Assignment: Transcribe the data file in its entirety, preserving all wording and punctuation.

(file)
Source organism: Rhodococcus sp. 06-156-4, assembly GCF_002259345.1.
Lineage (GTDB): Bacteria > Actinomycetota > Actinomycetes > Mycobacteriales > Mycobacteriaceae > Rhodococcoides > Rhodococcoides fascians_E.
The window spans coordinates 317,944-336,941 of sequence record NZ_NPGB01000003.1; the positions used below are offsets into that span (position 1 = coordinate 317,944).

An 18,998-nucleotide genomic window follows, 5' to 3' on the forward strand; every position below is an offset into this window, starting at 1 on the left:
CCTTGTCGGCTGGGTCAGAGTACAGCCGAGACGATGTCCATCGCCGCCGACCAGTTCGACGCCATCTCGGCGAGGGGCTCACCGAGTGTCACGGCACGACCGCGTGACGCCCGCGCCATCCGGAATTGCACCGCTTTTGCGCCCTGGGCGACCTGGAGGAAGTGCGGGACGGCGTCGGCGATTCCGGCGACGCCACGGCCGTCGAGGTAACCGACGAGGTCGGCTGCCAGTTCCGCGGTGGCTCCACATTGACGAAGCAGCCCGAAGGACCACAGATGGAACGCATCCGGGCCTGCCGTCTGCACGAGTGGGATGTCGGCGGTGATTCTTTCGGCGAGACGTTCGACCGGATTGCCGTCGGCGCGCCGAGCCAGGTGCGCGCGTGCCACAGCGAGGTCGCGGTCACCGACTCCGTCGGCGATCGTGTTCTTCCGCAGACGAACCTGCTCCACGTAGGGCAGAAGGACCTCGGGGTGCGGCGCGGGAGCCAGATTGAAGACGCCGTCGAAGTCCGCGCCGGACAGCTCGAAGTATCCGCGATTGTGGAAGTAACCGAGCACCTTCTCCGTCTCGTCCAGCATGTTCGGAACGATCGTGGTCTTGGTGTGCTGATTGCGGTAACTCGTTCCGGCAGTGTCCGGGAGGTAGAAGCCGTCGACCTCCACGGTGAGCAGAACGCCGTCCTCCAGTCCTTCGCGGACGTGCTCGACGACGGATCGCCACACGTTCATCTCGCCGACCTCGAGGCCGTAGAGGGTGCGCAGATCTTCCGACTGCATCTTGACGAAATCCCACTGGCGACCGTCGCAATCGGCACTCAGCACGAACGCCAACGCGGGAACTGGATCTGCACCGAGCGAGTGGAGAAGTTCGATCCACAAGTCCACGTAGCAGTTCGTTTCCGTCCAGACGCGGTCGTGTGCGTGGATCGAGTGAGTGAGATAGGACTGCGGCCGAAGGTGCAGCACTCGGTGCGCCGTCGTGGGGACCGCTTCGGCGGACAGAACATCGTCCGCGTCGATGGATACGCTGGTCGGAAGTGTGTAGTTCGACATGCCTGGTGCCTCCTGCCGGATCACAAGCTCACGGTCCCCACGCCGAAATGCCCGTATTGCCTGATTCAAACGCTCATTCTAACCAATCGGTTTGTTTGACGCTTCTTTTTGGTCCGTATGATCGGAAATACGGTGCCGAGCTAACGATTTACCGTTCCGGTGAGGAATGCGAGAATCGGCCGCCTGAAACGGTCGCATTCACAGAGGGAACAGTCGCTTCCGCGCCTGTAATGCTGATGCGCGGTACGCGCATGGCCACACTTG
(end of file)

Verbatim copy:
Source organism: Rhodococcus sp. 06-156-4, assembly GCF_002259345.1.
Lineage (GTDB): Bacteria > Actinomycetota > Actinomycetes > Mycobacteriales > Mycobacteriaceae > Rhodococcoides > Rhodococcoides fascians_E.
The window spans coordinates 317,944-336,941 of sequence record NZ_NPGB01000003.1; the positions used below are offsets into that span (position 1 = coordinate 317,944).

An 18,998-nucleotide genomic window follows, 5' to 3' on the forward strand; every position below is an offset into this window, starting at 1 on the left:
CCTTGTCGGCTGGGTCAGAGTACAGCCGAGACGATGTCCATCGCCGCCGACCAGTTCGACGCCATCTCGGCGAGGGGCTCACCGAGTGTCACGGCACGACCGCGTGACGCCCGCGCCATCCGGAATTGCACCGCTTTTGCGCCCTGGGCGACCTGGAGGAAGTGCGGGACGGCGTCGGCGATTCCGGCGACGCCACGGCCGTCGAGGTAACCGACGAGGTCGGCTGCCAGTTCCGCGGTGGCTCCACATTGACGAAGCAGCCCGAAGGACCACAGATGGAACGCATCCGGGCCTGCCGTCTGCACGAGTGGGATGTCGGCGGTGATTCTTTCGGCGAGACGTTCGACCGGATTGCCGTCGGCGCGCCGAGCCAGGTGCGCGCGTGCCACAGCGAGGTCGCGGTCACCGACTCCGTCGGCGATCGTGTTCTTCCGCAGACGAACCTGCTCCACGTAGGGCAGAAGGACCTCGGGGTGCGGCGCGGGAGCCAGATTGAAGACGCCGTCGAAGTCCGCGCCGGACAGCTCGAAGTATCCGCGATTGTGGAAGTAACCGAGCACCTTCTCCGTCTCGTCCAGCATGTTCGGAACGATCGTGGTCTTGGTGTGCTGATTGCGGTAACTCGTTCCGGCAGTGTCCGGGAGGTAGAAGCCGTCGACCTCCACGGTGAGCAGAACGCCGTCCTCCAGTCCTTCGCGGACGTGCTCGACGACGGATCGCCACACGTTCATCTCGCCGACCTCGAGGCCGTAGAGGGTGCGCAGATCTTCCGACTGCATCTTGACGAAATCCCACTGGCGACCGTCGCAATCGGCACTCAGCACGAACGCCAACGCGGGAACTGGATCTGCACCGAGCGAGTGGAGAAGTTCGATCCACAAGTCCACGTAGCAGTTCGTTTCCGTCCAGACGCGGTCGTGTGCGTGGATCGAGTGAGTGAGATAGGACTGCGGCCGAAGGTGCAGCACTCGGTGCGCCGTCGTGGGGACCGCTTCGGCGGACAGAACATCGTCCGCGTCGATGGATACGCTGGTCGGAAGTGTGTAGTTCGACATGCCTGGTGCCTCCTGCCGGATCACAAGCTCACGGTCCCCACGCCGAAATGCCCGTATTGCCTGATTCAAACGCTCATTCTAACCAATCGGTTTGTTTGACGCTTCTTTTTGGTCCGTATGATCGGAAATACGGTGCCGAGCTAACGATTTACCGTTCCGGTGAGGAATGCGAGAATCGGCCGCCTGAAACGGTCGCATTCACAGAGGGAACAGTCGCTTCCGCGCCTGTAATGCTGATGCGCGGTACGCGCATGGCCACACTTG